Ganseki Nag(ato)


Since he was promoted to Dai Shihan last year,  Nagato sensei has been teaching directly from the densho.

His powerful taijutsu re-encountered the basic forms of the ryûha and helped us deepen our taijutsu. This summer apparently, he is going back to his regular way of teaching and I must say that it is a renewed pleasure.

I have been following his classes since the opening of the old honbu in 1997, and I can see a new depth in his movements.

I had the same epiphany when I taught the tenchijin, the ryûha and the weapons to Shiva’s students in India. I noticed that my body moved in a more subtle and powerful way after reviewing with them, all the techniques of the Bujinkan.

During the class, Nagato sensei used a technique done by one of the high rank attending his class and taught his “ri” (1) vision of the Ganseki principle. It was simple and soft and terribly efficient.

Efficiency had never been an issue for him, but I felt that he improved more,  if possible,  his general understanding of taijutsu.

Speaking of Ganseki he said that we do not have to do it like in the basic form, but adapt it seamlessly to Uke’s attacks. The basic forms are there to teach beginners the general body mechanics. It is another thing to make them useful to survive an actual fight.

We did many variations around Ganseki, changing from the basic form to many non orthodox ones. Sometimes only his arm, totally bent, would be used as a lever to throw his opponent; sometimes, he would simply hold lightly the top of the fingers of uke and, with a shoulder and full body movement, would throw him in a variation of Ganseki Nage.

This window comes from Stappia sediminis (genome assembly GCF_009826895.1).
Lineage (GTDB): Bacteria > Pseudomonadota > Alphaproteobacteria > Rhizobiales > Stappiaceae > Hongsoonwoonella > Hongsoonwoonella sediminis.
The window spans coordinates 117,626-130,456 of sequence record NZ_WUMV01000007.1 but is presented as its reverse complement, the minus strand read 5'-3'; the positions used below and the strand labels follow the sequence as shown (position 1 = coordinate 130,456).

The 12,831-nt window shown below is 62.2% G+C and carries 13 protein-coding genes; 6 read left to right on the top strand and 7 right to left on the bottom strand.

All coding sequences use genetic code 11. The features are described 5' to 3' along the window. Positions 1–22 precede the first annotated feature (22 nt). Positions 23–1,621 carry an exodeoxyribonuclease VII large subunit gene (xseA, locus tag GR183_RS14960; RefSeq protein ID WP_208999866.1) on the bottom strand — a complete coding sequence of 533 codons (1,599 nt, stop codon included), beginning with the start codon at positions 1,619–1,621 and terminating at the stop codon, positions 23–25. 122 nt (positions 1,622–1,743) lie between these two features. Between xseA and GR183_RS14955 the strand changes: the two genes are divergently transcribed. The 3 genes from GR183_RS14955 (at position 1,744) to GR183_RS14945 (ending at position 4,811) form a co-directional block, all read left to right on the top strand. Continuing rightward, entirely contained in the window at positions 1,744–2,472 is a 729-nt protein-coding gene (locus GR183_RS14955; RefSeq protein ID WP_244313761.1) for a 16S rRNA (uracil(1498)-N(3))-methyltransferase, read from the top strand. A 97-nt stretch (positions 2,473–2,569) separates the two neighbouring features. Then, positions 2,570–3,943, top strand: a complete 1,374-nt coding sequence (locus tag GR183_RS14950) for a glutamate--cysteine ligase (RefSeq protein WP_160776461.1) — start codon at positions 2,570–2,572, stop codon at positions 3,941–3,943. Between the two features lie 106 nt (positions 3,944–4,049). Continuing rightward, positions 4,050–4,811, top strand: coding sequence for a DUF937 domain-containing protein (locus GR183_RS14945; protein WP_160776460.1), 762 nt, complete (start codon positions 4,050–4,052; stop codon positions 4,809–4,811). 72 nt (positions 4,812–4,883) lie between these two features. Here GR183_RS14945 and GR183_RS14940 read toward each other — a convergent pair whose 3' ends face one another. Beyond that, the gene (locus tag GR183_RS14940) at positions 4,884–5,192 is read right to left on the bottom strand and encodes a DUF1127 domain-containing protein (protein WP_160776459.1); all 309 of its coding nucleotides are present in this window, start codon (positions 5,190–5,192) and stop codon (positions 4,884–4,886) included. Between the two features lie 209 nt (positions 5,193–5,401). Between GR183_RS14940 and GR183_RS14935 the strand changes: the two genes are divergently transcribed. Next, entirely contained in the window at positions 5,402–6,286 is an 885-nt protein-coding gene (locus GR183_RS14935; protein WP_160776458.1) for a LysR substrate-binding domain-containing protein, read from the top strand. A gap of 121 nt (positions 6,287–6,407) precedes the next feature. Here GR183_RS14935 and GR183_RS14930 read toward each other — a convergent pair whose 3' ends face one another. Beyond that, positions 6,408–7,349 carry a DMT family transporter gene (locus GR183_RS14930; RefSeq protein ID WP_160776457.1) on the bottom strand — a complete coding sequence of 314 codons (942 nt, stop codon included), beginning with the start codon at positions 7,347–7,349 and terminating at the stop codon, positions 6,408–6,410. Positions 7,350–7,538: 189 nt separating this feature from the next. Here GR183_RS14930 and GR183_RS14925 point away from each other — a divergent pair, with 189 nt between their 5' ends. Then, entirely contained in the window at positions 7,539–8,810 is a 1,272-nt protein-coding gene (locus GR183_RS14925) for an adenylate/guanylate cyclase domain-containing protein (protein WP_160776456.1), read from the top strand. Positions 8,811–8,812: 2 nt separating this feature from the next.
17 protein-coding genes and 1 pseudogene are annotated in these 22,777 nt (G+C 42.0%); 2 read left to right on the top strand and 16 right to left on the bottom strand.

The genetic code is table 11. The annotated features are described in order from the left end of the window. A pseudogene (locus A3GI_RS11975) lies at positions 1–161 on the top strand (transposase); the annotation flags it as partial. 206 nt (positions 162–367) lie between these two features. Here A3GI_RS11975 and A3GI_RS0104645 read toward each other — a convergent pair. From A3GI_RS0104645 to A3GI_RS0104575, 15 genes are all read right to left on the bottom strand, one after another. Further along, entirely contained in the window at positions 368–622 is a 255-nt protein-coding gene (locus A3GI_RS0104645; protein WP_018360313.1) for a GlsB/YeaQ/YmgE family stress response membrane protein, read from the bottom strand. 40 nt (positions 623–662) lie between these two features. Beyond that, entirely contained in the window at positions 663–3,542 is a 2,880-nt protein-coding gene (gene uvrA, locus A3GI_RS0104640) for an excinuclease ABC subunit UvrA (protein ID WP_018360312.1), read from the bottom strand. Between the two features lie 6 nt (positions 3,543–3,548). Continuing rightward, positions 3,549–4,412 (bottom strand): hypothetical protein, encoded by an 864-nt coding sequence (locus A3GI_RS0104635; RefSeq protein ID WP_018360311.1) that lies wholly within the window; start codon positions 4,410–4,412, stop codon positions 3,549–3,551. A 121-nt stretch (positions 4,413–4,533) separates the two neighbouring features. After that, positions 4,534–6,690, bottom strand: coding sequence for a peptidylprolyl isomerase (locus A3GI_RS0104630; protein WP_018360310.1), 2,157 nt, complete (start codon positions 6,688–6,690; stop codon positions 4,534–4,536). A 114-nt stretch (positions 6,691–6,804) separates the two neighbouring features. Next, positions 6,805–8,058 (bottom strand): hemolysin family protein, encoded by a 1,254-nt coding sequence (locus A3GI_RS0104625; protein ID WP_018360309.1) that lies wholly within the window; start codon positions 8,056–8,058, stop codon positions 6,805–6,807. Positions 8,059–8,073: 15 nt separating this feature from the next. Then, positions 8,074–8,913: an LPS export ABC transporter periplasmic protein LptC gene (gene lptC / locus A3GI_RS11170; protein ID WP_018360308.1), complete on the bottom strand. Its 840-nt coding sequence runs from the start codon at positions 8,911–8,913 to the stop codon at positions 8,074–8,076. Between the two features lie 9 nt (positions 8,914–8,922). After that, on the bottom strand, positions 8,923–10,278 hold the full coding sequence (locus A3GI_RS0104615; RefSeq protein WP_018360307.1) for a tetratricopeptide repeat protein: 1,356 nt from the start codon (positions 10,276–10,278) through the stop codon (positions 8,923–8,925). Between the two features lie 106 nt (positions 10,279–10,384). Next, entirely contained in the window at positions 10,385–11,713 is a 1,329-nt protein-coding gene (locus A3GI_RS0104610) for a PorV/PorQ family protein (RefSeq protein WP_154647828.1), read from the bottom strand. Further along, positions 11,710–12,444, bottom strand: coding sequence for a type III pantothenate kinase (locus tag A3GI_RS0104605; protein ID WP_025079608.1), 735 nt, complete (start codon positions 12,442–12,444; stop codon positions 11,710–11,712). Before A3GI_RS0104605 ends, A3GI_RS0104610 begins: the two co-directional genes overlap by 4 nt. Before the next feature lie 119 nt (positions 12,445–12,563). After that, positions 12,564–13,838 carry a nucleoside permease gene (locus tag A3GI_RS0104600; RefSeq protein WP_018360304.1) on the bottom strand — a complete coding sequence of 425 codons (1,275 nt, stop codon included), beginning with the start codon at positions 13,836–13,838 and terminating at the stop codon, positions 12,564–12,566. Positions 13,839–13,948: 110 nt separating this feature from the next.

Each time his distance and busy angle would adapt to the openings of his partner. It was brilliant.

Following exactly what Sensei is teaching in his classes these days, his movements are all connected.
The tsunagari (2) matches exactly (3) the intentions of uke. There is no thinking, only a natural reaction of his body.

If I had to summarize this fantastic class I would say that if Nagato sensei’s taijutsu was good, it just got better. And again, I think this is because he matters his basics and spent a year reviewing them through the densho.

If you are a teacher, please review your ryûha regularly because there are still many gems for you to find there.
If you are a student, be happy to be training these basics, because they are building the strong foundation of your future.

Please try to let go of the cosmic movements. They are often unrealistic and will give you a wrong feeling of security. Your survival is hidden in the quality of your basics.

1. The last level of Shuhari
2. 繋がり/tsunagari/connection; link; relationship
3. 併せる/awaseru/to match (rhythm, speed, etc.)|to join together; to unite; to combine; to add up|to face; to be opposite (someone)|to compare; to check with|to cause to meet (e.g. an unpleasant fate)|to place together; to connect; to overlap|to mix; to combine|to put blade to blade; to fight

Author: kumablog

I share here on a regular basis my thoughts about the Bujinkan martial arts, training in Japan and all over the world, and

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